Police Arrest Suspect Involved In 2019 Crash That Killed Beloved Maywood Woman

The relatives of Ruth Johnson, whose face is on the flyer, protest outside of the Maywood Police Station in 2020. | File 

Sunday, November 20, 2022 || By Michael Romain || @maywoodnews 

The family of a beloved Maywood woman who was killed during a controversial police pursuit of a stolen vehicle on Father’s Day in 2019 has some closure after police arrested a man suspected to be the driver of the stolen vehicle.

Maywood police arrested Gabriel Ruiz, 21, of Chicago, on Wednesday. Ruiz was charged with felony reckless homicide for his alleged role in the death of Ruth Johnson, 40. Ruiz’s bond was set at $150,000.

The crash happened at around 11:30 a.m., June 16, 2019. At the time, former Maywood Police Chief Valdimir Talley said an officer noticed that the vehicle had committed a traffic violation and activated his squad car lights. That’s when “the kids took off,” he said.

Police said a group of juveniles were in the car and driving south when the vehicle they were in crashed into a car driven by Edward N. Owens near the 400 block of 1st Avenue, between Randolph and Pine. Johnson, who was on the passenger side of Owens’ vehicle, sustained fatal injuries while Owens, who was also critically injured, survived.

RELATED: Relatives Of Father’s Day Crash Victim: ‘Local Lives Matter, Too’

Days after the crash, police detained two juveniles who were allegedly inside the stolen vehicle. But the juveniles were released without charges due to a lack of evidence, police said at the time.

In an interview on Nov. 20, Paula Ali, Ruth Johnson’s sister, said she was relieved to hear about the arrest.

“I feel good,” she said. “I feel good and I’m happy because it’s been a long time coming. There are still so many pieces to that case. I’m hoping [Ruiz] opens up and talks so everyone is held accountable.”

Johnson’s death rocked the Maywood community, where she was known for her skills and talents on the basketball court as a member of the Triton College women’s basketball program, as a caregiver and as a poet.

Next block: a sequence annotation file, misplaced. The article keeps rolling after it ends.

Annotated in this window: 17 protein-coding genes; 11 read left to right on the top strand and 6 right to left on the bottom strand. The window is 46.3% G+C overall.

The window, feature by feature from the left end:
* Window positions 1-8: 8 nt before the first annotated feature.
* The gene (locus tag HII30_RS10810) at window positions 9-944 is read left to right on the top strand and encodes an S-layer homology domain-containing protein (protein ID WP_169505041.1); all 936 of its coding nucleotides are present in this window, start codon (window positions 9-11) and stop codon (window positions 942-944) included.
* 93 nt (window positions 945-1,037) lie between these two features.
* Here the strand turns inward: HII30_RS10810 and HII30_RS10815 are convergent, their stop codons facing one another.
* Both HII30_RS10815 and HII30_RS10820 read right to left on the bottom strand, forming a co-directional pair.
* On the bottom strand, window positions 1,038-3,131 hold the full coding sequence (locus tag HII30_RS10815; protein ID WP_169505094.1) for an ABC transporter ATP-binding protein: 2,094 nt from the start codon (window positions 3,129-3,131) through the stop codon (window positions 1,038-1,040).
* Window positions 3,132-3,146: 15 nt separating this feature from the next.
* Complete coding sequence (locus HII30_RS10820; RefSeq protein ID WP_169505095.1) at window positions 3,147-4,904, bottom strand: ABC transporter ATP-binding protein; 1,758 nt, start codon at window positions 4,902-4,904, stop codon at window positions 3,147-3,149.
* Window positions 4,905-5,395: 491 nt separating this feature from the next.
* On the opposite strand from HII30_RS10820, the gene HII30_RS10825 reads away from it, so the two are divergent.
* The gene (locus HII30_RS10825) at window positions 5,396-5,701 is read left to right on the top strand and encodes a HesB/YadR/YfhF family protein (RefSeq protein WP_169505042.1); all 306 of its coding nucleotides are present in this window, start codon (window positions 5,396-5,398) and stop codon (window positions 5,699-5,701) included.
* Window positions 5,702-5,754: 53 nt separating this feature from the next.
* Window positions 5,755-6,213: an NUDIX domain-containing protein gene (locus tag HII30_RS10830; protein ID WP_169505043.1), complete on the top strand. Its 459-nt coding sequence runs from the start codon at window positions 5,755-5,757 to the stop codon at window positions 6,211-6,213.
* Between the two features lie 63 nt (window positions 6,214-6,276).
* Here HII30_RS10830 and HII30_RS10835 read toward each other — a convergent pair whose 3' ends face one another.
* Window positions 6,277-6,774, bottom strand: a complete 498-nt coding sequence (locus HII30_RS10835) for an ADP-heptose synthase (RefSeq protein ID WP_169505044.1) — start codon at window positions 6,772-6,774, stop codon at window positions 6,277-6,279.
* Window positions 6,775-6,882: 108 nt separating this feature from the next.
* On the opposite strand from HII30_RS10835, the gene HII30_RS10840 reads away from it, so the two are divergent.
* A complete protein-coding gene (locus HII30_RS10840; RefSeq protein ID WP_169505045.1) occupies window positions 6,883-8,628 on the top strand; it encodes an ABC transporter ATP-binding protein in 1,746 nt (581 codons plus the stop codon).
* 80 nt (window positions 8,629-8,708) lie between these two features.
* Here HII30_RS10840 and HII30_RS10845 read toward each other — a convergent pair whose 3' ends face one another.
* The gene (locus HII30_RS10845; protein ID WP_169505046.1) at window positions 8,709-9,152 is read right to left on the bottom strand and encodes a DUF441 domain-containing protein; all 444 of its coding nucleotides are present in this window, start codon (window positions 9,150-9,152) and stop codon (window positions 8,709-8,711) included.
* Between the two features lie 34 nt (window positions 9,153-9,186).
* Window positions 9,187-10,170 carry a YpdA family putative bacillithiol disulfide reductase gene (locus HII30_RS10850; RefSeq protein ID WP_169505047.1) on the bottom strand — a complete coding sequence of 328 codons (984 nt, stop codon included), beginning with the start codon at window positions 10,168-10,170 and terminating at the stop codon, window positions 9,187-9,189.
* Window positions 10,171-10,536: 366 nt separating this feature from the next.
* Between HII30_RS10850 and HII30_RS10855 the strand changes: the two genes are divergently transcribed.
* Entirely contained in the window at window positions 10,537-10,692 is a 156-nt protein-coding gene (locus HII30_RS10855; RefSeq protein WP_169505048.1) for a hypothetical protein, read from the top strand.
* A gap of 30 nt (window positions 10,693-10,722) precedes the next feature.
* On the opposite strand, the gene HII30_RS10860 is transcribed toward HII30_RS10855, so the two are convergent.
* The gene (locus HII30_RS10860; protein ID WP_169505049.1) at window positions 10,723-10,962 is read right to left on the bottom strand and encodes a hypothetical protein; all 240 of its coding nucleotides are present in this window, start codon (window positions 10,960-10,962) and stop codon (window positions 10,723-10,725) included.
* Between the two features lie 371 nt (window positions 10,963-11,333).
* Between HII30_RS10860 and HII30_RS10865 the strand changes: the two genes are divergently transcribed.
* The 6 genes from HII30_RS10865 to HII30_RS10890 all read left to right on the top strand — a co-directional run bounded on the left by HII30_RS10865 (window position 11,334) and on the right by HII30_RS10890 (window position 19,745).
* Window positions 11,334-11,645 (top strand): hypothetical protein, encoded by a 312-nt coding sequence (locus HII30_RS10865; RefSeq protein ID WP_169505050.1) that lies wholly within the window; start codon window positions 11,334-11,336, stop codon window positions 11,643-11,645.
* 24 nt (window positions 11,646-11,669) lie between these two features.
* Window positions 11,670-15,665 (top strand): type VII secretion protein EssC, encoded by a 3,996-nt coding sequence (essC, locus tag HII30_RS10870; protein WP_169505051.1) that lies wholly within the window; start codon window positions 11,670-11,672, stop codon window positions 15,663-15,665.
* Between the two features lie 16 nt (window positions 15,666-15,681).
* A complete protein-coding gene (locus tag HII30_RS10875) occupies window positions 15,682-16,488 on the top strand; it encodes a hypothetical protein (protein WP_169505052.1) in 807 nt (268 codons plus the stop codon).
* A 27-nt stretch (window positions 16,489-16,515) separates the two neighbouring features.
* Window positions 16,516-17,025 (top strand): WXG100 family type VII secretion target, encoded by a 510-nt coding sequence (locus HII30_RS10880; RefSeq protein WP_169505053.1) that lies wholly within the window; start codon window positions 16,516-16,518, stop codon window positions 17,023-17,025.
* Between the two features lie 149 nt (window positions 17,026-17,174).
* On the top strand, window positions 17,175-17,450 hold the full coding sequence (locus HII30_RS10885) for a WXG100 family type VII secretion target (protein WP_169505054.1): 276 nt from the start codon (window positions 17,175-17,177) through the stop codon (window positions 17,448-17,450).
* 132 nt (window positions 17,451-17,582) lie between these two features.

In November 2019, Triton College granted Johnson a posthumous degree during a women’s basketball game, where school officials presented Ali and other family members with Johnson’s framed jersey.

“The family, players and fans were told of a special person, youngest of 10 children, who often gave more than she received,” Triton spokesperson Tim McKinney said at the time.

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Community members said Johnson would “often visit the sick and feed the homeless. Acting as a caregiver for many, she looked after many sick family members and friends,” he added. “She was always lending a helping hand to someone. One day she gave a homeless person her last $20 bill and even the shoes off her feet,” McKinney stated.

“She actually taught us how to love, forgive and be kind to everyone,” Ali said of her sister in 2019.

The recent arrest of Ruiz is a sign of hope in a tragedy that has been otherwise mired in controversy. In 2020, the Ali family filed a wrongful death lawsuit against the village of Maywood and three Maywood police officers, among other defendants.

Days after the crash, former Maywood Police Chief Valdimir Talley denied that police were in pursuit despite dashboard camera evidence showing officers chasing the stolen vehicle.

RELATED: Maywood Police Sued By Family Of Car Crash Victim

The former chief also said that the Cook County Sheriff’s office and Illinois State Police were investigating the crash but several months later denied that either agency was involved in the case.

The lawsuit also provided evidence suggesting that Maywood police started the pursuit “without the aid of an in-car camera video, a dash-cam, or any other video recording device” and “had no basis to commence the pursuit other than that the GMC SUV [driver] had allegedly disobeyed a stop sign.”

In October, Talley said Maywood police conducted its own internal investigation into the crash but he still asked the village board to bring in an outside private contractor to investigate.

The board hired LWM Research, Inc., a private investigative firm based in Huntley to investigate the crash. Huntley charged the village $125 an hour. The board stipulated that the firm should update the village on the progress of the investigation after every 40 hours’ worth of work. But it was not clear if this ever happened with regularity and the village has not released the results of the investigation.

In June 2020, Ali and other Johnson relatives staged a protest outside of the Maywood Police Department, 125 S. 5th Ave., designed to pressure local politicians and village officials to look into the case more aggressively.

During the interview on Nov. 20, Ali declined to comment on the status of the lawsuit, referring questions to her attorneys. She said she and her family hope Ruiz and his co-conspirators are all held accountable.

“I hope that the Cook County State’s Attorney does right by the victims,” she said. “But I’m glad he’s arrested.”

Ruiz will appear in court again next month. Ali said she and her family members plan to be there.

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